Hey everyone! Nazli here (pronounced Nazla)…I’m new to the PULSE department at Berklee. I am the administrative assistant. My newness is so new that I’ve only had one staff meeting so far! At my first meeting, I learned about the recent travels of our Director, Dan Newsom. Dan had just returned from a site visit in San Francisco. He went to visit an organization called Youth Uprising to see how PULSE could be integrated with their current programs. It’s always good to get to know the people that you work with so I decided to have a quick sit down with him to find out more about his job and the trip.
1. How long have you worked with PULSE and what brought you here?
I have worked for PULSE since 2006 – before it was actually PULSE and before it was given the name. Curtis Warner asked me to come on board and help design some online music education materials.
2. Do you play an instrument or many instruments? If yes, which one(s)?
I play piano the best of all the instruments I play. Of the others, I’m kind of in various stages. I wish I were better at all of them but I’m not.
3. What song has had the highest rotation in your music library in the past week? Personal preference, not work related.
Wow, good question. Well the thing is they are pretty close. It might be one of the last of this recent set of five songs that we have been recording. Those five songs are:
“Photograph” by Def Leppard
“Move Along” by The All American Rejects
“Drops of Jupiter” by Train
“That’s What You Get” by Paramore
“All The Small Things” by Blink-182
I’ve also listened to an old fiddle tune a few times called Sitting in the Stern of the Boat. It is a Scottish fiddle tune that we learned at camp last summer.
(Click here for a playlist of these songs!)
4. What are the 3 main criteria for a school or program to be considered for PULSE?
It is important that we draw a distinction between being considered for PULSE from being considered for the City Music Network. This is because the Network has some criteria of its own. For PULSE, I’m basically interested in seeing that there is a group of people who are genuinely interested in using PULSE because they have no music instruction at all at the moment, they have no formal music instruction, or they want to enhance whatever it is they have. As far as I’m concerned, I would like to see that anyone who asks could use PULSE. I can’t imagine saying no to anybody as long as they obey the law.
5. What instigated your trip to Youth Uprising in San Francisco?
I’m a member of a group; I guess we’re known as the City Music National Task Force Committee. It’s Curtis Warner, Clint Valladares, Jim McCoy, Lynette Gittens, Krystal Banfield, David Mash, Karen Bell, and Grisel Ortiz. When we receive an application from an institution, we then decide if that institution warrants a site visit based upon their materials, such as a website or a brochure or something like that. Youth Uprising was considered to be a place where we should go visit. I volunteered because I used to live in Oakland and I’m always happy to go back to the Bay Area. I went with Jim McCoy.
6. Can you share an experience from your trip to YU that had the biggest impact on you?
They offer some interesting classes such as Beat Making, DJ Mixing, and ProTools. We sat in on a couple of classes. One was a group singing class. I suppose the Beat Making class was really interesting to me. To see how people will run a recording session where the objective is to make a beat of some kind of length. For instance, a beat could be a whole song or eight measures. Then, while someone is doing that, someone else is sitting down writing lyrics to a rap that will go over it. They will finish it up in a couple of hours. That was very interesting. It was also very interesting talking to the woman who is the director of the institution. Hearing her talk about local politics and getting involved with the Alameda County Board of Supervisors and the Oakland city council and how she leverages those relationships to help the organization.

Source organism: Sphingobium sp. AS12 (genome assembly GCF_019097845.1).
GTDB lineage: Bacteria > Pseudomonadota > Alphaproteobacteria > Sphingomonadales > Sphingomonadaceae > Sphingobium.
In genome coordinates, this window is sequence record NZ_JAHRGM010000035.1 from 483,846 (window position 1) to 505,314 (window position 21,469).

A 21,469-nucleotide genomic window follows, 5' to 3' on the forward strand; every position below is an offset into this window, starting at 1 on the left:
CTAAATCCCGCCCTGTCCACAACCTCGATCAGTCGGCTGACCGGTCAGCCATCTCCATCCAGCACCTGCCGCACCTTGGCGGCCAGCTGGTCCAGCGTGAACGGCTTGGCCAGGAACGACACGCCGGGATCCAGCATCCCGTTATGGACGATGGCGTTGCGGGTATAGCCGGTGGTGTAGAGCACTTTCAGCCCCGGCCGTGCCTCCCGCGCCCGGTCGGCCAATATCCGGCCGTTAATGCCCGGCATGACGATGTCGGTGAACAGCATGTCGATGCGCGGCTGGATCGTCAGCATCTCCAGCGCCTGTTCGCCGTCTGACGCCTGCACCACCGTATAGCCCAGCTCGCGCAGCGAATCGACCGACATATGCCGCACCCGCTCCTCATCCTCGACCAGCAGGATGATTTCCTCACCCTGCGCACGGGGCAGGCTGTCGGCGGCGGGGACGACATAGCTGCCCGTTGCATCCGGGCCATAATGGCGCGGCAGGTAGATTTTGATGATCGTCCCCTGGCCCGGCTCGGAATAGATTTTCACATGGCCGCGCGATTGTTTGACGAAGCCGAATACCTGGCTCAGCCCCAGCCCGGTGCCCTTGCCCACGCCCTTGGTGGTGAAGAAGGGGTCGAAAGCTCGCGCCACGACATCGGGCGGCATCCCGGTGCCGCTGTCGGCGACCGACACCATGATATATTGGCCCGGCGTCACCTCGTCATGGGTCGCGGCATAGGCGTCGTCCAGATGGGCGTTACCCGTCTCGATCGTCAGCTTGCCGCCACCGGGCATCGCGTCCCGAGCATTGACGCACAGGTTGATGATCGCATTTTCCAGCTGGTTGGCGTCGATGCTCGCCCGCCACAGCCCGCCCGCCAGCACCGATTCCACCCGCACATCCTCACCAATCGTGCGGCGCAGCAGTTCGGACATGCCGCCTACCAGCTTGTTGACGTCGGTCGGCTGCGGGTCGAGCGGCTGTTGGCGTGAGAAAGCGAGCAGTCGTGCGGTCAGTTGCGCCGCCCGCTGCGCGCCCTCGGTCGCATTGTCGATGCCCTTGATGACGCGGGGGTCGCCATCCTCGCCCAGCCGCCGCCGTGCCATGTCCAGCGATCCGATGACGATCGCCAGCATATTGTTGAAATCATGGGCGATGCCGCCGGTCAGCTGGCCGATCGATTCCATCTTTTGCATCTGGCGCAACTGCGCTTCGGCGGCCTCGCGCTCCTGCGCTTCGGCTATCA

In this video, Olis Simmons, director of Youth Uprising, speaks about the way the community of Youth Uprising shines through the challenges of the area.
7. What is the most difficult aspect of your job?
There are a lot of people who want different things from PULSE. It’s fair to say that all those people probably have one thing in common: they’d like to see PULSE disseminated to a wide range of people. They’d also like to see PULSE, in particular, help kids who don’t have any access to any music education. But I think it’s accurate to say that the method for getting PULSE to different people is usually different for a lot of people and so are their ideas of what that means.
8. What aspect of your job would make other people jealous?
I get to do some pretty cool stuff. First of all, the staff we have is fantastic. I don’t know who is jealous of those of us who are on the staff. I do know that other people work with or have colleagues who they are not entirely enamored of and that can be unpleasant. I always pinch myself when I think about the fact that I get paid to go to recording sessions and sometimes participate and sometimes just sit there and listen and critique. I get to meet some pretty talented people and make music with them or at least make it possible for them to make music. So that’s pretty cool. I’d rather have that than a big boat. Let’s put it that way.
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